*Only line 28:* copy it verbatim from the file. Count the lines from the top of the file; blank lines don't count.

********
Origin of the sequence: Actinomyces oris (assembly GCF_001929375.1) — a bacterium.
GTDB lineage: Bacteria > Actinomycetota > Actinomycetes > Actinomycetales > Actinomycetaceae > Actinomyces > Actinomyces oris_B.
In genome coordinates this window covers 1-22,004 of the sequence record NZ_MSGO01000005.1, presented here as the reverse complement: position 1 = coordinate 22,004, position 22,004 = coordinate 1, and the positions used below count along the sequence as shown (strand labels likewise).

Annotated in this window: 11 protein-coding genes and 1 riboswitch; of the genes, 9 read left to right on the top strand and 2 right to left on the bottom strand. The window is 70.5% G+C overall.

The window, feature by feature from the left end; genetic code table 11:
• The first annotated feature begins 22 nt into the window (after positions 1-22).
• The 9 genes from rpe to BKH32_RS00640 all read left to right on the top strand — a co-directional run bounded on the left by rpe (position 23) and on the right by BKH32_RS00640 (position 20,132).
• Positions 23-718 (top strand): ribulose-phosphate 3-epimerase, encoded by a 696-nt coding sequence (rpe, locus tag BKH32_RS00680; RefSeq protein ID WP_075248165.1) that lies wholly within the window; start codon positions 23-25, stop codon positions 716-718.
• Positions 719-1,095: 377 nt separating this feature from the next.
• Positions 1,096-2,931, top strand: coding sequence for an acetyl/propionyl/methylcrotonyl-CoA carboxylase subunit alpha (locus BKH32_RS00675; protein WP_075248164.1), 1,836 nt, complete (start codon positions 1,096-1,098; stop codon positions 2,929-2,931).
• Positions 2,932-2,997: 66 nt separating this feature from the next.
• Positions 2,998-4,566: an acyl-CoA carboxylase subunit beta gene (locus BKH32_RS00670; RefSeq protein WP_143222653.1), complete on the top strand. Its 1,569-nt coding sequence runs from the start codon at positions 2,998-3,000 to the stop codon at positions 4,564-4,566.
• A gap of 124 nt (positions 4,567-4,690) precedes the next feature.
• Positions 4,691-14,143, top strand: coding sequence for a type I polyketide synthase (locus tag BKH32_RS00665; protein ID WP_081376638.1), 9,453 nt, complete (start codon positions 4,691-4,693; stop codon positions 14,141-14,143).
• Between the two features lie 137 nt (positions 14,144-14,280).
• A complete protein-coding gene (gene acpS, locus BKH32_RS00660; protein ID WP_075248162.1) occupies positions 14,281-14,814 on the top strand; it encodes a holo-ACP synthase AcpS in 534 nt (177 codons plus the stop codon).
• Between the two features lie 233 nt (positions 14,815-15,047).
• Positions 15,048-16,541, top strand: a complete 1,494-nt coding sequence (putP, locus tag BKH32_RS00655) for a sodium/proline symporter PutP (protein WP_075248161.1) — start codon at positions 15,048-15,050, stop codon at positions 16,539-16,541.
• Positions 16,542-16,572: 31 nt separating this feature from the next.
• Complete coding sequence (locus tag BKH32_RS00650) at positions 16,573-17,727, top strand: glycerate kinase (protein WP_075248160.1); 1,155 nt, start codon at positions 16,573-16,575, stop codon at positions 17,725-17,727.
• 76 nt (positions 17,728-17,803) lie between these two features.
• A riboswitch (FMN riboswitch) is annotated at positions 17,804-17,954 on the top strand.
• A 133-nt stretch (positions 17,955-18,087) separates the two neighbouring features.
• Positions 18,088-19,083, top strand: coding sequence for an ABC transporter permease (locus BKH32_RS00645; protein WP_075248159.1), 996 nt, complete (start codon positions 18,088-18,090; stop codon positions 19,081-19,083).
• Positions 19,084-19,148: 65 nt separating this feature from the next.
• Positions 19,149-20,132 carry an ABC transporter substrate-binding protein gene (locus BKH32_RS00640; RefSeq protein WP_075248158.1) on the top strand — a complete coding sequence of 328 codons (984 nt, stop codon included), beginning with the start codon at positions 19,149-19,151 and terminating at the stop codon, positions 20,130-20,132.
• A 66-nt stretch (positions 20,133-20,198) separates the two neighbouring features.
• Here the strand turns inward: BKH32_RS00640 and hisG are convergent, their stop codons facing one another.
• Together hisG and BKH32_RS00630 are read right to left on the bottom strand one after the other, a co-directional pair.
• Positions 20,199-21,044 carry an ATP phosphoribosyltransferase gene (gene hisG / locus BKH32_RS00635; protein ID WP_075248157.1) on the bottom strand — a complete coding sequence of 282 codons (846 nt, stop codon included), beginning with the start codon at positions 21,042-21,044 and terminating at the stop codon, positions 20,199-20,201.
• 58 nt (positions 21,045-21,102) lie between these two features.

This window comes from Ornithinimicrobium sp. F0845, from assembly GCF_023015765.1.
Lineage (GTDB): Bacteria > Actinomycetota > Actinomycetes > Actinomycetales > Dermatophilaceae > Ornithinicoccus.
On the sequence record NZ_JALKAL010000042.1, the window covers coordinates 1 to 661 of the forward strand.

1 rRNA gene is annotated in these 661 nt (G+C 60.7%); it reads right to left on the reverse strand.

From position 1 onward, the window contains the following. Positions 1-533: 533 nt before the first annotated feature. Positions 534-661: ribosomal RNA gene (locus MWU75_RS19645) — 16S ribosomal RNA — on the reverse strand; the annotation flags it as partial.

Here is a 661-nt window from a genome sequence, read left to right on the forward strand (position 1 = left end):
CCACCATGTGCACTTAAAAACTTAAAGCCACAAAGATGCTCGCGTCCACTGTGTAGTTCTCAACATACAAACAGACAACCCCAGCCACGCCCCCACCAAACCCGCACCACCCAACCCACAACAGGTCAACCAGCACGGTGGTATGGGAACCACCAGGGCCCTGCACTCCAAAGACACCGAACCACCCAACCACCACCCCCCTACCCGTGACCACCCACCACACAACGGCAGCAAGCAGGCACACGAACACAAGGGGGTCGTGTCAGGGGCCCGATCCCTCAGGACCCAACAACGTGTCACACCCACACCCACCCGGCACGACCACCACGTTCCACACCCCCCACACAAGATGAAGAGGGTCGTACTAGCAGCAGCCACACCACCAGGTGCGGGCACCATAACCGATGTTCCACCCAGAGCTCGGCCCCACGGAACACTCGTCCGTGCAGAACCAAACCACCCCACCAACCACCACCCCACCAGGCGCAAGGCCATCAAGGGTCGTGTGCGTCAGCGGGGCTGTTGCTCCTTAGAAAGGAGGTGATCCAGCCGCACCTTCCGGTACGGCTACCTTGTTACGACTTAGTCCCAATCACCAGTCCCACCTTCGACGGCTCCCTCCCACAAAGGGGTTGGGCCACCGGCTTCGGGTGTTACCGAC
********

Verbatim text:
• Here the strand turns inward: BKH32_RS00640 and hisG are convergent, their stop codons facing one another.